The authors bring out the economic inequalities and plead for global democracy.
A critique of much that is wrong in the world — even conceding it is “a world in which power is much more balanced and shared than in the past” — the book pleads for a new equitable world order with a truly democratic representation of communities.
Briefly analysing the world’s current economic framework, its recent history, and its expected evolution, the authors divide the period into two phases: “the golden age” of capitalism, when world’s per capita GDP grew at an unprecedented three per cent per annum (1950-73), and the “neo-liberal period” (1973-98), during which the growth rate more than halved; the figure fell to 1.33 per cent.
Emphasising the indispensability of a system of governance based on global democracy “for the legitimate provision of public goods” (peace, security, environment, etc.), they speak of “a global monster” nurtured by the affluent West in terms of widening income disparities, an artificial excess of industrial jobs and an ever-growing “illegal” migration to the West. Western Europe received around 30 million immigrants during the period 1950-2007. They describe how migration of labour has not been a part of the process of globalisation right through the second half of the 20th century.
To argue, as the book does, that the widening economic and technological gaps as well as cultural and religious peculiarities of Muslim-Arab communities are responsible for the genesis of terrorism worldwide appears over-simplistic. The authors contend that terrorism is also fuelled by “the long trajectory of the Palestine-Israel conflict,” and the U.S. military bases in Saudi Arabia. Political exclusion perceived by many Arab communities, and abject poverty in some parts of the Muslim world such as Gaza, Afghanistan, Bangladesh, Pakistan, are cited as other causes. The book clearly overlooks many potent factors that nurture bigotry and fundamentalism and eventually lead the young men on to the path of terrorism.
In the fourth chapter, they affirm sustainability of democracy at the national level depending ceteris paribus on the evolution of the personal income distribution and on maintaining middle classes. They hold that free market systems with only a limited presence of the public sector will increasingly engender unfair concentration of income and wealth by way of monopolies, property grabbing, and so on, leading to the deterioration of the middle classes and undermining democracy. Allied with this assertion is their unambiguous disapproval of privatisation of loss-making public firms and services.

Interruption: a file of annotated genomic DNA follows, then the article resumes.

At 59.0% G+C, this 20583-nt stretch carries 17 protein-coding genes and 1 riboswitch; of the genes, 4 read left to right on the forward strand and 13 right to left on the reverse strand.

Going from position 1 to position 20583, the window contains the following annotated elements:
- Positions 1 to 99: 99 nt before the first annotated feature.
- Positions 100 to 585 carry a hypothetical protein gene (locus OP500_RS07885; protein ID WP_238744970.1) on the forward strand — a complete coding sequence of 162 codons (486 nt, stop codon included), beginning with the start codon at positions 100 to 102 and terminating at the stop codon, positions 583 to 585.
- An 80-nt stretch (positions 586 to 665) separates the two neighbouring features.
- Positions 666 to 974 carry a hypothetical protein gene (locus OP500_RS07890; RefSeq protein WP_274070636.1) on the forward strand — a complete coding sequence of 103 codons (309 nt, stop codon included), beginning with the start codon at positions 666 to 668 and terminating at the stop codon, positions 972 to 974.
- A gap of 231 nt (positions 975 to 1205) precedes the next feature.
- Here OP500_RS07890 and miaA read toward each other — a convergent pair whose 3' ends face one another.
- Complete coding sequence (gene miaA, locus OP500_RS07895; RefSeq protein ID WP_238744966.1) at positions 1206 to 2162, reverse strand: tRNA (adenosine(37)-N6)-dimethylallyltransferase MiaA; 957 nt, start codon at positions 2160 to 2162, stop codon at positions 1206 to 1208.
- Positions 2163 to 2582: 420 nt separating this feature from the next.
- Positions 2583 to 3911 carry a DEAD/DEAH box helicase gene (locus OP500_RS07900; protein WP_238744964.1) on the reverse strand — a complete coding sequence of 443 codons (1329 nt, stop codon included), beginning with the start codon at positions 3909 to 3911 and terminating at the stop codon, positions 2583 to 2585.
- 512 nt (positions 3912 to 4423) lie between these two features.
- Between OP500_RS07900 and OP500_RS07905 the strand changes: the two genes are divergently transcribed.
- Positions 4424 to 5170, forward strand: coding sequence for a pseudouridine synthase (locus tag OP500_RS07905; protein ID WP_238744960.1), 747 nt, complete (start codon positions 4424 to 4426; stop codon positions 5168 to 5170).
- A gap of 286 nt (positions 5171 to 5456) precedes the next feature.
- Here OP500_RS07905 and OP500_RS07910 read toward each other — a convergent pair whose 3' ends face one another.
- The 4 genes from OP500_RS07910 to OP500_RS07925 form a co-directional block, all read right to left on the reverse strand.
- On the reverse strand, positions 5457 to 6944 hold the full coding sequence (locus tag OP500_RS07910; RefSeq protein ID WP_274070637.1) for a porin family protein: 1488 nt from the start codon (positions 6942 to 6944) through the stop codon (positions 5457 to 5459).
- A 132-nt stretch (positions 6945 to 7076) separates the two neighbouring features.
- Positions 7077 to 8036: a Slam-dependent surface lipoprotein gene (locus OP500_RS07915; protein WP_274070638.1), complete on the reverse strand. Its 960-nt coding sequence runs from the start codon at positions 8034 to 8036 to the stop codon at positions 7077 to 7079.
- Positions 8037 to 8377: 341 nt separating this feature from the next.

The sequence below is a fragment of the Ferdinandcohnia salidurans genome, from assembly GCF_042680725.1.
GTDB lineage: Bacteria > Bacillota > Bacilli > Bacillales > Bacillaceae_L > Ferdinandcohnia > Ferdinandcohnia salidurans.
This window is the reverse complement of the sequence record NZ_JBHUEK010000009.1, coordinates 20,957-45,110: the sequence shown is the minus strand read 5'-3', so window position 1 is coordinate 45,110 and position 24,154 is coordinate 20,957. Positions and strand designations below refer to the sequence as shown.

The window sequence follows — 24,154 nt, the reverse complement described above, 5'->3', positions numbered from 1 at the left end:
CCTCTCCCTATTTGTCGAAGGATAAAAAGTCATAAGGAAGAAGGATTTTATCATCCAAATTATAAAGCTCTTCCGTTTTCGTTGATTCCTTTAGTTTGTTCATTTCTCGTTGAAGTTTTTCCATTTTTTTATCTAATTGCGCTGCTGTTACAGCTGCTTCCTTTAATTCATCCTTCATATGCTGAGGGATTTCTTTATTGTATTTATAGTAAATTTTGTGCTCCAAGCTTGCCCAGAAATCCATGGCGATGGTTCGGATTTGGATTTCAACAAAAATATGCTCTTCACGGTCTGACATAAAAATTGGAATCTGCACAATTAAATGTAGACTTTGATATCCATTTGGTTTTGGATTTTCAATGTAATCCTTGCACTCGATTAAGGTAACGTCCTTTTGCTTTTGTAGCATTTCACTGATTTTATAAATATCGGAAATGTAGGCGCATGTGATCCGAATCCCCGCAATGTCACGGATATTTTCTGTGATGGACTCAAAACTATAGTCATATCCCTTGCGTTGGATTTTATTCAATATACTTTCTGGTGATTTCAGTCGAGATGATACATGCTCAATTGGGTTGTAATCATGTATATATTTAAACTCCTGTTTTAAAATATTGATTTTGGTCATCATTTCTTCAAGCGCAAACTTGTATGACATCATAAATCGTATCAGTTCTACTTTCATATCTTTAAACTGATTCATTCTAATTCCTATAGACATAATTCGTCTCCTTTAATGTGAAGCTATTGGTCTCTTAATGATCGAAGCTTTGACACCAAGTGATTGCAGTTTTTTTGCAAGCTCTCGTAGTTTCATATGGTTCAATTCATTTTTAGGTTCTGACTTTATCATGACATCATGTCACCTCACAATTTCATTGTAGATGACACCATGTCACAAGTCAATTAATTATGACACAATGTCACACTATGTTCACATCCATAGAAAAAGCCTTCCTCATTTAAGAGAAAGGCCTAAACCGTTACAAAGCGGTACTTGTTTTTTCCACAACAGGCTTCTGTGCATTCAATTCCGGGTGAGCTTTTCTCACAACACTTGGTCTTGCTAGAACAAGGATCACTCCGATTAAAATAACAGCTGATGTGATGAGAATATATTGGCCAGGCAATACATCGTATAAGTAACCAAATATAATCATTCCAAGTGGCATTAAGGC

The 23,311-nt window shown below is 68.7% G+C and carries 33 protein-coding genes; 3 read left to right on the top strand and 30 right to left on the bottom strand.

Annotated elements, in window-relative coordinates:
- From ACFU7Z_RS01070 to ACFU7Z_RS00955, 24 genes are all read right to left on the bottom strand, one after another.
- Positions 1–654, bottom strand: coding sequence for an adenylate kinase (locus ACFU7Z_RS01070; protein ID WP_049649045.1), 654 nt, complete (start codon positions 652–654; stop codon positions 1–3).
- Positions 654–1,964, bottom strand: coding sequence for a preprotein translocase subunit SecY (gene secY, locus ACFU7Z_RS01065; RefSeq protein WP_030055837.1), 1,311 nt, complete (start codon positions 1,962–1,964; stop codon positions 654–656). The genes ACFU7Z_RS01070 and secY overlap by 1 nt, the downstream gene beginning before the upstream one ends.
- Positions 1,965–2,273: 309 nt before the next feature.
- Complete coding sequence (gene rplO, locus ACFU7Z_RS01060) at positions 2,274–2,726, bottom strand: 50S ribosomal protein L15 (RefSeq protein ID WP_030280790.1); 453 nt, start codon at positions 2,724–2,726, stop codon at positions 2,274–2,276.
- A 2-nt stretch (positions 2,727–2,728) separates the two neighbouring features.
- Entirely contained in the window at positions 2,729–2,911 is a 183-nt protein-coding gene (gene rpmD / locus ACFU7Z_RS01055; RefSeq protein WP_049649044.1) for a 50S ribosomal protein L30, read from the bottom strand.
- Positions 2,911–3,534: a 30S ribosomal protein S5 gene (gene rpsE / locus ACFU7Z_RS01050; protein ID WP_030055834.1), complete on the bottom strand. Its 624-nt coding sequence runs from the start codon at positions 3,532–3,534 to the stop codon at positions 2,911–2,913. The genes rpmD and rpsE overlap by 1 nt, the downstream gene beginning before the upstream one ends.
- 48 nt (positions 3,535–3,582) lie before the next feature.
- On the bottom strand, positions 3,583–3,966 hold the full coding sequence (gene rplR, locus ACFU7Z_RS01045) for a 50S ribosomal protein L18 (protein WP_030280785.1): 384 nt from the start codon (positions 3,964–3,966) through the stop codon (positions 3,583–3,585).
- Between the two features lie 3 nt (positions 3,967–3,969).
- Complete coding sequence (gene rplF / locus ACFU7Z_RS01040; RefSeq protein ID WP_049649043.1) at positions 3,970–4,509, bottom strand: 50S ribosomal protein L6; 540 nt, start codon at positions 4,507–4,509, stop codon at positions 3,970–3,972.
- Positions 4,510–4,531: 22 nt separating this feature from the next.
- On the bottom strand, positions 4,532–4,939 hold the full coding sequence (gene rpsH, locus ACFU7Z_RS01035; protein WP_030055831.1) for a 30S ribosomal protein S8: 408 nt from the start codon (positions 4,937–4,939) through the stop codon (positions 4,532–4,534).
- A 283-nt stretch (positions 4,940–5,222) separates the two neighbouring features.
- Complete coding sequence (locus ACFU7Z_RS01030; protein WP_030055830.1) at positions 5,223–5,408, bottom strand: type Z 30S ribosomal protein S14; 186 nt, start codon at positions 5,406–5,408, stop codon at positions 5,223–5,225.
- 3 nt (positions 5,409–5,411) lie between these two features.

The second chapter features the evolution of world economy during the 20th century as well as the shift of economic gravity towards Asia, mainly due to China and India, whose entry into “the international division of labour” triggered a colossal change in global trade. Analysing the mutual interactions between capitalism and democracy, the authors argue that global capitalism will need global democracy for survival and democracy will need “mild forms of capitalism” for sustainability. The current capitalism-democracy combination is considered not tenable, inter alia, because capitalism lacks requisite democratic infrastructure to oversee global economic activity. It is held that the absence of global democracy renders efficient provision of global public goods impossible.
The fifth chapter embarks upon a theoretical explanation of externalities in the context of “sustainable development.” The ongoing environmental damage mostly affecting world’s poor, a large number of them in South Asia and sub-Saharan Africa; how a mere 16 per cent of the total population consume around 50 per cent of energy consumed worldwide; how climate change causes various other problems to human settlements, apart from the ones related to carbon dioxide emission — these and a whole range of other issues are discussed.
The authors are in favour of a new body, ‘World Environment Organisation’, being set up on the lines of the WTO to formulate and enforce a policy on these matters at the global level.
The task of building democracy will be complete, the authors maintain, only when the world as a whole becomes democratic. What obtains now is an “aristocracy of western countries,” wherein a group of nations with a mere one-sixth of world population is “dictating to the other 5/6th of the population,” and this is wholly untenable.
The authors pitch for a new democratic United Nations as the “core institution” with its other agencies, such as the Security Council, the IMF and the ILO also being reorganised into truly representative bodies. But these suggestions are likely to remain caged in wishful domain.
There is little chance of a mindset rooted in the axiom “all are equal, but some are more equal than others” changing easily.
GLOBAL DEMOCRACY FOR SUSTAINING GLOBAL CAPITALISM: By Jose Miguel Andreu & Rita Dulci Rahman, Published by Academic Foundation, 4772-73/23, Bharat Ram Road (23, Ansari Road) Darya Ganj, New Delhi - 110002. Rs. 995.